Saturday, January 17, 2009

Freshwater like a College Professor

The following testimony took place between 1:22 P.M. and 1:49 P.M. on 1/16/09.

Brian Gastin, English teacher at Mount Vernon High School, was brought as a witness for the defense in the Freshwater termination hearings.

Two of Gastin’s children were in John Freshwater’s class. According to Gastin, his children had no complaints about Freshwater. Just the opposite. They had praise for Freshwater.

One of Gastin’s children, Cory, is now a junior at Mount Vernon Nazarene University. Cory told his dad that the way the professors at college make the students think is like the way Freshwater taught. “I sit and listen to my professors in college—it sounds a lot like sitting in Freshwater’s class,” Gastin said his son told him.

While in Freshwater’s class, Gastin’s son had the Tesla coil used on him. The device tickled, Gastin said Corry told him. Gastin never heard from his son any word that the device had harmed him.

Gastin never saw Freshwater teach from the Bible, but the only teaching in Freshwater’s classroom that he has seen is when he would walk by the classroom. The times that Gastin was in Freshwater’s classroom for student/teacher conferences, Gastin reported never seeing a Bible on Freshwater’s desk.

Gastin brought to the hearing the Bible that he keeps in his own classroom. “It’s old like me,” Gastin said. It is a Faith, Parkers edition, large print. Gastin said that he puts the Bible where he happens to be when break ends, or lunch ends. He has sometimes left it out where students could see it.

(Community members gather for prayer outside the Mount Vernon Middle School, August 4, 2008.)

In addition to his personal Bible, Gastin brought a plaque that he keeps in his classroom. It shows a painting of Jesus. The plaque, which was willed to him by his grandparents, has been with him 25 years. Gastin said that he keeps it behind his desk, down on the floor and tilted towards him. It reminds him of his grandparents and of what they did and what he wants to be like.

The painting on the plaque is of a scene where Jesus is knocking on a door. “He did not say as I kick the door in,” Gastin said. “He said as I stand at the door and knock.”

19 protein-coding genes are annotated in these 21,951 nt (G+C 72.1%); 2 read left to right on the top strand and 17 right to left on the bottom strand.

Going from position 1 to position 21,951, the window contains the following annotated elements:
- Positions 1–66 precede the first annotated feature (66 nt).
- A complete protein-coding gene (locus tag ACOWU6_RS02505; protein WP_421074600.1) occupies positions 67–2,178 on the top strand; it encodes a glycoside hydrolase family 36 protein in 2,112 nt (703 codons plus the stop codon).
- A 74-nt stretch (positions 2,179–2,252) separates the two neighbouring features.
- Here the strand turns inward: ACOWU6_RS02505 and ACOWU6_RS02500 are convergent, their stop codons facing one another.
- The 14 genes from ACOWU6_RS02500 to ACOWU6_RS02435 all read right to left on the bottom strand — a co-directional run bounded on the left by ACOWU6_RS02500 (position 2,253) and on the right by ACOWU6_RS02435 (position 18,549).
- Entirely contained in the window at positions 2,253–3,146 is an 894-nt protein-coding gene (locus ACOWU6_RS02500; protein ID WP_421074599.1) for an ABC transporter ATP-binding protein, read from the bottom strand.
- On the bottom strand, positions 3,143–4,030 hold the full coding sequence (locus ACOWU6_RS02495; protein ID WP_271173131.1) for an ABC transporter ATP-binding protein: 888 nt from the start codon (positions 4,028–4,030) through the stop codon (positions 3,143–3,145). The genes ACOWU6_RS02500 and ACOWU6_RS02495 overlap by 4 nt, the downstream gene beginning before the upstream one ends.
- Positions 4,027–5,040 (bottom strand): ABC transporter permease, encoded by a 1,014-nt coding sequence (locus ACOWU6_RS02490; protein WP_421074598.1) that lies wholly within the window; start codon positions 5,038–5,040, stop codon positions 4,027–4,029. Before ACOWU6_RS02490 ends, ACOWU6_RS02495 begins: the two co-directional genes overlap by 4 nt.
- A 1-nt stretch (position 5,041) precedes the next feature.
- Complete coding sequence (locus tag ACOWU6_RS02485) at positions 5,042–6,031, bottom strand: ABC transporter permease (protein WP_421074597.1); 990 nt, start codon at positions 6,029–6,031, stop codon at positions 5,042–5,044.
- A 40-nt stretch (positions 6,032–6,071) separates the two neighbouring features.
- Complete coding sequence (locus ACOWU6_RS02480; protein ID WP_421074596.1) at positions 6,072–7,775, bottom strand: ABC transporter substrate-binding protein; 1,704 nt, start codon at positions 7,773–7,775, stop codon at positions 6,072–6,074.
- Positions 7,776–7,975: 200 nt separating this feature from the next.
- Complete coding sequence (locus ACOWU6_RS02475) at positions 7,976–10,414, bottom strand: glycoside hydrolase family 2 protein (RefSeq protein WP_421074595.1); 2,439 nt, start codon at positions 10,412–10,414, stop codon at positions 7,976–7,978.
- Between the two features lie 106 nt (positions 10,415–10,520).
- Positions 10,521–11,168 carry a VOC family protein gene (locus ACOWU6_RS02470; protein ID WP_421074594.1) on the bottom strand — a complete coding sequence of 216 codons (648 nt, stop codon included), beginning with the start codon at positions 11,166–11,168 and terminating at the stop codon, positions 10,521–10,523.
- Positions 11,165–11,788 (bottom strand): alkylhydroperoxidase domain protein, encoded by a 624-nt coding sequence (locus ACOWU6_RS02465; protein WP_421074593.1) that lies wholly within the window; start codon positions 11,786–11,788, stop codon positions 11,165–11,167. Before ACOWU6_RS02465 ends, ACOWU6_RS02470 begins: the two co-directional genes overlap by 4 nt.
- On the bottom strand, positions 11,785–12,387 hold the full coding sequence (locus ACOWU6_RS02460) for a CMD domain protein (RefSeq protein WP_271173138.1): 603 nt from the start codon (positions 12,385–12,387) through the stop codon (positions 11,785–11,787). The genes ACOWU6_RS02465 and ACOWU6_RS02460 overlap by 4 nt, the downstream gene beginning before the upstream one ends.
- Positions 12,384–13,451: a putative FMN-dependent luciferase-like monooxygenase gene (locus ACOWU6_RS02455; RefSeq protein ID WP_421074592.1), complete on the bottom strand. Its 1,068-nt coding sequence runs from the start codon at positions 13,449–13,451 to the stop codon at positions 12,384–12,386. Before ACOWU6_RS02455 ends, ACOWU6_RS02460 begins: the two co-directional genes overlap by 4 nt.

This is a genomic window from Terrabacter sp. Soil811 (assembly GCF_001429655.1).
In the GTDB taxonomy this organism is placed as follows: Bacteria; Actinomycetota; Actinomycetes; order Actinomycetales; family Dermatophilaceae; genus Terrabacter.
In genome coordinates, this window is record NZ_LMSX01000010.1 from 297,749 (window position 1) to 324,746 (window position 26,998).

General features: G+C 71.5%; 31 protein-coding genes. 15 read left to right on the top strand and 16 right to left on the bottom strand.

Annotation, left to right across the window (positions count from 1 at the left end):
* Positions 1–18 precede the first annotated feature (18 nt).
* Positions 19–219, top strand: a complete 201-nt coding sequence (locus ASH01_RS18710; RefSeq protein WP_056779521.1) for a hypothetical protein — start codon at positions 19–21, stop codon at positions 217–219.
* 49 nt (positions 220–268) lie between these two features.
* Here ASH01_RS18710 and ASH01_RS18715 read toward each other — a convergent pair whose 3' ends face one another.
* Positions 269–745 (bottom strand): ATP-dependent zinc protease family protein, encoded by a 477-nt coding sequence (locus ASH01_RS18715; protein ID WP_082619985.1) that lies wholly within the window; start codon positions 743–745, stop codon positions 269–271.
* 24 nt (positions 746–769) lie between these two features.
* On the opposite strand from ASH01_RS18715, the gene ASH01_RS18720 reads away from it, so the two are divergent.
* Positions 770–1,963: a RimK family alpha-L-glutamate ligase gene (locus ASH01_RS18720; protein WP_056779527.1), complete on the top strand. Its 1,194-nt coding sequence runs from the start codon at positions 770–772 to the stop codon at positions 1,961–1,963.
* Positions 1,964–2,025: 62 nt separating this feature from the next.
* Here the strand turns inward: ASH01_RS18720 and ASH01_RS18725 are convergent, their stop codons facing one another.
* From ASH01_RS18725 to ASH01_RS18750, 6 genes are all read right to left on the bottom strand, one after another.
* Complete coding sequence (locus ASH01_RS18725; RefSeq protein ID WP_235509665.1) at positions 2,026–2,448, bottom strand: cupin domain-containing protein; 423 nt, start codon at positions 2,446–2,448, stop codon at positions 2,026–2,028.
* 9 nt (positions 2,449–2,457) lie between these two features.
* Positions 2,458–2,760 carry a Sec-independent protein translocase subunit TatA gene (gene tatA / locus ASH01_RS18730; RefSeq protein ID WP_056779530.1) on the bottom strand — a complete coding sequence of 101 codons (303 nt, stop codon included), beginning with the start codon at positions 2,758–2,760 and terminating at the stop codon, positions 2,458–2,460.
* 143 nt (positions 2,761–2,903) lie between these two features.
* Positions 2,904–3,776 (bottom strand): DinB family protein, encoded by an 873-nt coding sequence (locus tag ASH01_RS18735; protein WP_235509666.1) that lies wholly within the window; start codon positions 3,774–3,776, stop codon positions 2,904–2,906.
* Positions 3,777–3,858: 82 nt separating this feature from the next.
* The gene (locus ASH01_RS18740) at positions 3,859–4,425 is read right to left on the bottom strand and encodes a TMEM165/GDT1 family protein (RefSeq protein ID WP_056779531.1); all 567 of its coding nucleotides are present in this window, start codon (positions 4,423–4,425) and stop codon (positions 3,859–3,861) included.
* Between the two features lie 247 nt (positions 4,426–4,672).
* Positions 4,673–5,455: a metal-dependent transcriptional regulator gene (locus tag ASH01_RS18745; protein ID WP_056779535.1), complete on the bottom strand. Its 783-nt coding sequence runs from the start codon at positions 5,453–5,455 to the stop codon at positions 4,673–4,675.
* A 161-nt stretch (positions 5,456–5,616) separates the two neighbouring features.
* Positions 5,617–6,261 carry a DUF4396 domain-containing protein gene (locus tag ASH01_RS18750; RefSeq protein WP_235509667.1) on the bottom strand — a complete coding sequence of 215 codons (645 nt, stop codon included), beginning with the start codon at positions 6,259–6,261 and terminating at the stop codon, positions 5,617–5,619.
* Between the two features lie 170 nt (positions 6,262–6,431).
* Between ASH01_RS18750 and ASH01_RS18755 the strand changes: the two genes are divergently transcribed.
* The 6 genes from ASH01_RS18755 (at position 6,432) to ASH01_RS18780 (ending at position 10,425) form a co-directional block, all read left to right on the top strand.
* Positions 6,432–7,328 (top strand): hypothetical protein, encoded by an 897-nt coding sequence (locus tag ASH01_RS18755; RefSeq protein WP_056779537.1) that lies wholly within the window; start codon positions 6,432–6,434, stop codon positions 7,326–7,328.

No one has given him parameters of how to deal with religion in the classroom, Gastin said. Students would ask questions about Easter when it was that time of year. Gastin said that he would explain to them that that holiday had different names for different people.

Gastin said that he has seen four or five other teachers with Bibles at the school.

Kelly Hamilton asked Gastin about his knowledge of the Colin Powell/Bush poster. Gastin said the poster came out following the 911 attacks. He remembers seeing the poster in one of the school’s hallways. Gastin said the copy he had in his classroom probably came from a student.

The poster is no longer in Gastin’s classroom. A school administrator was in the classroom and asked him if there was anything in the room that would be a problem or that she needed to look at, Gastin said. The administrator suggested that Gastin cut the Bible verse off (James 5:16) that was printed along the top of the poster, and keep the rest of the poster, Gastin said. She did not order him to take any action on the poster.

Gastin said it was his own choice to take the poster down. The poster was old, was not staying up well, and with the upcoming change of President, it was outdated, Gastin said. That and he would rather take the whole thing down instead of compromising and taking the Bible verse off it, Gastin said.

Under cross examination by David Millstone, attorney for the school board, Gastin said, “I didn’t sense any concern on her part” that there was a religious verse on the poster.

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